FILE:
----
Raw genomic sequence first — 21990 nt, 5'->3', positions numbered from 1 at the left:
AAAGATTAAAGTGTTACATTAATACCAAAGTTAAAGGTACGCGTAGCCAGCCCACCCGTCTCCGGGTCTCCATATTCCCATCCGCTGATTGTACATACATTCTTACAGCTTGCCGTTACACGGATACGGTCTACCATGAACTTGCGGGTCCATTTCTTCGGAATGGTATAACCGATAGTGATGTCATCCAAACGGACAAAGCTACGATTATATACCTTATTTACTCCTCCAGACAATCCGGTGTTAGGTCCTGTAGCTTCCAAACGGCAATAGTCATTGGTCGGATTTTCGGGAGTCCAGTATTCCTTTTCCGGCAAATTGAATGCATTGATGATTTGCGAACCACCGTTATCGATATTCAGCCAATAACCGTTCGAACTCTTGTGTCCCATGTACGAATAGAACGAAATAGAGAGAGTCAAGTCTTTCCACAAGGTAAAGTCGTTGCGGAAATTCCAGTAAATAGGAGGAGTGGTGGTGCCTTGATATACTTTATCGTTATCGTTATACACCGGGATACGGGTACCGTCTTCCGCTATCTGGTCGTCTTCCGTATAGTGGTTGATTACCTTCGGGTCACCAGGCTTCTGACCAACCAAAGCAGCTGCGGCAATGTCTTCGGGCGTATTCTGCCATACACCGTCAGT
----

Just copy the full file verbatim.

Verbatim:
Raw genomic sequence first — 21990 nt, 5'->3', positions numbered from 1 at the left:
AAAGATTAAAGTGTTACATTAATACCAAAGTTAAAGGTACGCGTAGCCAGCCCACCCGTCTCCGGGTCTCCATATTCCCATCCGCTGATTGTACATACATTCTTACAGCTTGCCGTTACACGGATACGGTCTACCATGAACTTGCGGGTCCATTTCTTCGGAATGGTATAACCGATAGTGATGTCATCCAAACGGACAAAGCTACGATTATATACCTTATTTACTCCTCCAGACAATCCGGTGTTAGGTCCTGTAGCTTCCAAACGGCAATAGTCATTGGTCGGATTTTCGGGAGTCCAGTATTCCTTTTCCGGCAAATTGAATGCATTGATGATTTGCGAACCACCGTTATCGATATTCAGCCAATAACCGTTCGAACTCTTGTGTCCCATGTACGAATAGAACGAAATAGAGAGAGTCAAGTCTTTCCACAAGGTAAAGTCGTTGCGGAAATTCCAGTAAATAGGAGGAGTGGTGGTGCCTTGATATACTTTATCGTTATCGTTATACACCGGGATACGGGTACCGTCTTCCGCTATCTGGTCGTCTTCCGTATAGTGGTTGATTACCTTCGGGTCACCAGGCTTCTGACCAACCAAAGCAGCTGCGGCAATGTCTTCGGGCGTATTCTGCCATACACCGTCAGT